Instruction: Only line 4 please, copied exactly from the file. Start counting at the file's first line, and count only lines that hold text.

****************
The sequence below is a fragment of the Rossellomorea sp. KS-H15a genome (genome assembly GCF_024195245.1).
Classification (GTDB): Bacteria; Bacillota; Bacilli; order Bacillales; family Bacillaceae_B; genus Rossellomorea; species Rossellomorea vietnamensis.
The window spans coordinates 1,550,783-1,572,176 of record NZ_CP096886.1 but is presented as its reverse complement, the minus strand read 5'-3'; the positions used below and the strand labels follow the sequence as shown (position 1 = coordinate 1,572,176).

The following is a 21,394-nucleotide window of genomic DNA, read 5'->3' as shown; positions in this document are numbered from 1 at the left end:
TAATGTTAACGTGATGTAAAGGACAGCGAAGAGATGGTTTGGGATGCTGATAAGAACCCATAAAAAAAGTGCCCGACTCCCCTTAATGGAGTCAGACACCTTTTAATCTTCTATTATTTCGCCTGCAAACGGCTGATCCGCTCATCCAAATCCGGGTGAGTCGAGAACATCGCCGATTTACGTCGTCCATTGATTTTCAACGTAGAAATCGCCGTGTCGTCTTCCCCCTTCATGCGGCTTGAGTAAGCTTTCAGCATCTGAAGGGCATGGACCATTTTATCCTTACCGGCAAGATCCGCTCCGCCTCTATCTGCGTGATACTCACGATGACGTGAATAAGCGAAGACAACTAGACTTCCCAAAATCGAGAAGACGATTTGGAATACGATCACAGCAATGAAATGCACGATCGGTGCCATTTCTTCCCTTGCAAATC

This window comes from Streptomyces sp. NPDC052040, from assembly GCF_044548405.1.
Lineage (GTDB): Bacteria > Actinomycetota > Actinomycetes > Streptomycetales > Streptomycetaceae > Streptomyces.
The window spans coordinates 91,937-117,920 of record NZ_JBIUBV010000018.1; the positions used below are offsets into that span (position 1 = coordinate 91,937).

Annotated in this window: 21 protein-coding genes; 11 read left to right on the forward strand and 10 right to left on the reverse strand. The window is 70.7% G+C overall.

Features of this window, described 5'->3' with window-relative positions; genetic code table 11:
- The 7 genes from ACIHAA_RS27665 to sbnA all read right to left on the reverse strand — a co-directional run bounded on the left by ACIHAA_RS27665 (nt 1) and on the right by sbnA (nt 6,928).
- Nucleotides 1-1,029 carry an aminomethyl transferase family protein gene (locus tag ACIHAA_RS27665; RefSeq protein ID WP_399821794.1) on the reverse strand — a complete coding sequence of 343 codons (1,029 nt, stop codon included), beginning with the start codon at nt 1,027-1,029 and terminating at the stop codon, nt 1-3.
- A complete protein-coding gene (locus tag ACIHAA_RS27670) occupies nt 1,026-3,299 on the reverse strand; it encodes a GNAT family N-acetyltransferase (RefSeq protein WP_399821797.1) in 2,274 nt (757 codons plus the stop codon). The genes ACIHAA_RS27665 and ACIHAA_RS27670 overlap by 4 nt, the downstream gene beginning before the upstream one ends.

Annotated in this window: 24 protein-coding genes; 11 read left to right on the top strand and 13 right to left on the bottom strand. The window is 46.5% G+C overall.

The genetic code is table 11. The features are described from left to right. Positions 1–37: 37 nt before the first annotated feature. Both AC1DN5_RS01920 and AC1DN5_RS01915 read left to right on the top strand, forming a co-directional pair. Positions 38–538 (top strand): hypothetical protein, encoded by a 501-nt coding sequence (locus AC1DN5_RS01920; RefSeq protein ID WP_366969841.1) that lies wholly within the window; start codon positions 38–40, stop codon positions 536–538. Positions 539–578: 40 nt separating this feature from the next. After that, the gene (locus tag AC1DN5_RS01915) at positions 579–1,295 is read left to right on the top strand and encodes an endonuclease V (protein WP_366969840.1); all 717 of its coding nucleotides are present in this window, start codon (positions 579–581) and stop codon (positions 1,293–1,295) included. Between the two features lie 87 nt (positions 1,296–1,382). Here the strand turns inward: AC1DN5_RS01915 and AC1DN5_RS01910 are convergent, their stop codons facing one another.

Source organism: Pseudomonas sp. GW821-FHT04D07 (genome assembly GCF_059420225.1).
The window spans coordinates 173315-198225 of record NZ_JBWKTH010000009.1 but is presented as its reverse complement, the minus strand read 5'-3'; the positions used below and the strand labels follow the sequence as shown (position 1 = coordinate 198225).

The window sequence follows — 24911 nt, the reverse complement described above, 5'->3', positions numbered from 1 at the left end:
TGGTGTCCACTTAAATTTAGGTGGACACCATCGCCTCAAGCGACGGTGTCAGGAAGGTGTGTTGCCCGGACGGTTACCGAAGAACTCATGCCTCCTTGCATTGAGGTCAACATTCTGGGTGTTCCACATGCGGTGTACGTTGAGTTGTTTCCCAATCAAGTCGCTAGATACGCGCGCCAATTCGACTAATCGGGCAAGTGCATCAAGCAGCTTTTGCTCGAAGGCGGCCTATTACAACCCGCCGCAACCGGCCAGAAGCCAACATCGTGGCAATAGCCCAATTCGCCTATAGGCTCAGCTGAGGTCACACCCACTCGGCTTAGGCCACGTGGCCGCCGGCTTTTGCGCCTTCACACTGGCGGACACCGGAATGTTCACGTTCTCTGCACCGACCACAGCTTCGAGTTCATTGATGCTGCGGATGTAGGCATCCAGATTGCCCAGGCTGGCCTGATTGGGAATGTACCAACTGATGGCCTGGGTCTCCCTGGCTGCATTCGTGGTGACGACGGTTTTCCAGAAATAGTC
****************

The following is a 21,394-nucleotide window of genomic DNA, read 5'->3' as shown; positions in this document are numbered from 1 at the left end: